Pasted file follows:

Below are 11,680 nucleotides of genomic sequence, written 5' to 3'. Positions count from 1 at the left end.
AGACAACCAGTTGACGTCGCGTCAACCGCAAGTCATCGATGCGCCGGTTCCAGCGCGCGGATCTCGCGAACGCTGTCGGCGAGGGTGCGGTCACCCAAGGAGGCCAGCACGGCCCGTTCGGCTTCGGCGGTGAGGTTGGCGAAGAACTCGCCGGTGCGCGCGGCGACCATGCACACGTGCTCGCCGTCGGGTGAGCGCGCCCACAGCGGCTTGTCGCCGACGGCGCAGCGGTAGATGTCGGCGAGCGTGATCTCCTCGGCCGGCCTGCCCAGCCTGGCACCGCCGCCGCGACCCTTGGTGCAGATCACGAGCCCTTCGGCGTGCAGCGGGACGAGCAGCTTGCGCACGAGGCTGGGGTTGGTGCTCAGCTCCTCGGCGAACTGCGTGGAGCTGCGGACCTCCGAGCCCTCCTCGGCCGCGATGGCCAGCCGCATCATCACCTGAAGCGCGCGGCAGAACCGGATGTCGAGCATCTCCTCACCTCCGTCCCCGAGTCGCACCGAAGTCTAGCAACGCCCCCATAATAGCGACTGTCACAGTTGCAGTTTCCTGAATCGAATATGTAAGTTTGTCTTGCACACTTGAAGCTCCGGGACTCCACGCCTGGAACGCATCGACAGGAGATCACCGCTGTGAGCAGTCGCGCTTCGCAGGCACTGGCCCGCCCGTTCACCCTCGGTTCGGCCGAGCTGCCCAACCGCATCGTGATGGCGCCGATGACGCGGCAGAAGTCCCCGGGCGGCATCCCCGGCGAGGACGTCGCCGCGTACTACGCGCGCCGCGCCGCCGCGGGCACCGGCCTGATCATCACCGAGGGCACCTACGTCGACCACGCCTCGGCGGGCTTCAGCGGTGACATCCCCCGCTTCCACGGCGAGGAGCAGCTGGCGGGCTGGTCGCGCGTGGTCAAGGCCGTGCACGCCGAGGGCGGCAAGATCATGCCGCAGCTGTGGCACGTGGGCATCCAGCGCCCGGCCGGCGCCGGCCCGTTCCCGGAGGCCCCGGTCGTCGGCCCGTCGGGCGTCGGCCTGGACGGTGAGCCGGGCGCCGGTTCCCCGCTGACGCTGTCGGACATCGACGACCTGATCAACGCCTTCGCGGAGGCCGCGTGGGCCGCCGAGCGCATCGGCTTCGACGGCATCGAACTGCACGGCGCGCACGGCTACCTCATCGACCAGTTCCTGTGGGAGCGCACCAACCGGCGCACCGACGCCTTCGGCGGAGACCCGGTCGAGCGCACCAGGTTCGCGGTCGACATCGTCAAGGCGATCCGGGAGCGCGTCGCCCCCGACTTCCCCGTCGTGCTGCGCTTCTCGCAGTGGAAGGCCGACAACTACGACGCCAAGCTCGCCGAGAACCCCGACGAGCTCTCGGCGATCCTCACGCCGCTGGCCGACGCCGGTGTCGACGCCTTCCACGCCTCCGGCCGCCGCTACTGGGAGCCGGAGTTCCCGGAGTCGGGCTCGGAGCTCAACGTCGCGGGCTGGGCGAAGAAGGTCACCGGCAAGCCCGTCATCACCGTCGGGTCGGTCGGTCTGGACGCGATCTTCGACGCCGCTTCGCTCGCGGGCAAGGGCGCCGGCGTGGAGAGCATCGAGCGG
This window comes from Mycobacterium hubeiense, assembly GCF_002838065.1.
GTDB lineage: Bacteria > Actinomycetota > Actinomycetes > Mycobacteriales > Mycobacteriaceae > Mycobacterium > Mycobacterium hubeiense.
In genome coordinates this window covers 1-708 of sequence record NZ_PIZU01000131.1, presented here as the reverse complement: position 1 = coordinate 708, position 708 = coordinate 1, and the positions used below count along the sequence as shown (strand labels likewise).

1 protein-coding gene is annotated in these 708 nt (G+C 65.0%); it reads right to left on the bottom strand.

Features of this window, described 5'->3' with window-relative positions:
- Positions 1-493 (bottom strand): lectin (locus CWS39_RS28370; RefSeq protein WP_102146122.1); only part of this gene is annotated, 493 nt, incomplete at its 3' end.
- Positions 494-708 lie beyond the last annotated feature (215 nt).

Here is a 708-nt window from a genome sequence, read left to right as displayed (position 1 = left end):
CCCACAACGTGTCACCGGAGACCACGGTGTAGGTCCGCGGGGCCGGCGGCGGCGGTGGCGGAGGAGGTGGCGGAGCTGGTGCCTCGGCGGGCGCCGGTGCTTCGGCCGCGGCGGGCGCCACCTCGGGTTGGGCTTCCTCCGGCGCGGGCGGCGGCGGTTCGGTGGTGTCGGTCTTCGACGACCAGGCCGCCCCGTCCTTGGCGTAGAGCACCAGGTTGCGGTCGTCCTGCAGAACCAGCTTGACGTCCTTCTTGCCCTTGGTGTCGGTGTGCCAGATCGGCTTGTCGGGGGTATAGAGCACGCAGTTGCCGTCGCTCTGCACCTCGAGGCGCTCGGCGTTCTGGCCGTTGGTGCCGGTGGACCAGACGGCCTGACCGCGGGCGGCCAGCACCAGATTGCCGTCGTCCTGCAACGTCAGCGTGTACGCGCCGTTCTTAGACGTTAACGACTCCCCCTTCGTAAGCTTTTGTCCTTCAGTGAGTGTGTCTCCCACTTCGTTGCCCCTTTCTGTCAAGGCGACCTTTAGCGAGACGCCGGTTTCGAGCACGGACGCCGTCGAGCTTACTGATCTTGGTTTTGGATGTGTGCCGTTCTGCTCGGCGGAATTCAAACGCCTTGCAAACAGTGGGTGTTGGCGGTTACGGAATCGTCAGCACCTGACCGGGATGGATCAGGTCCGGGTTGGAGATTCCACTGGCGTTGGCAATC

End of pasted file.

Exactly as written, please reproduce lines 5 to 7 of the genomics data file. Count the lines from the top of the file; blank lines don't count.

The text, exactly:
In genome coordinates this window covers 1-708 of sequence record NZ_PIZU01000131.1, presented here as the reverse complement: position 1 = coordinate 708, position 708 = coordinate 1, and the positions used below count along the sequence as shown (strand labels likewise).

1 protein-coding gene is annotated in these 708 nt (G+C 65.0%); it reads right to left on the bottom strand.

Features of this window, described 5'->3' with window-relative positions: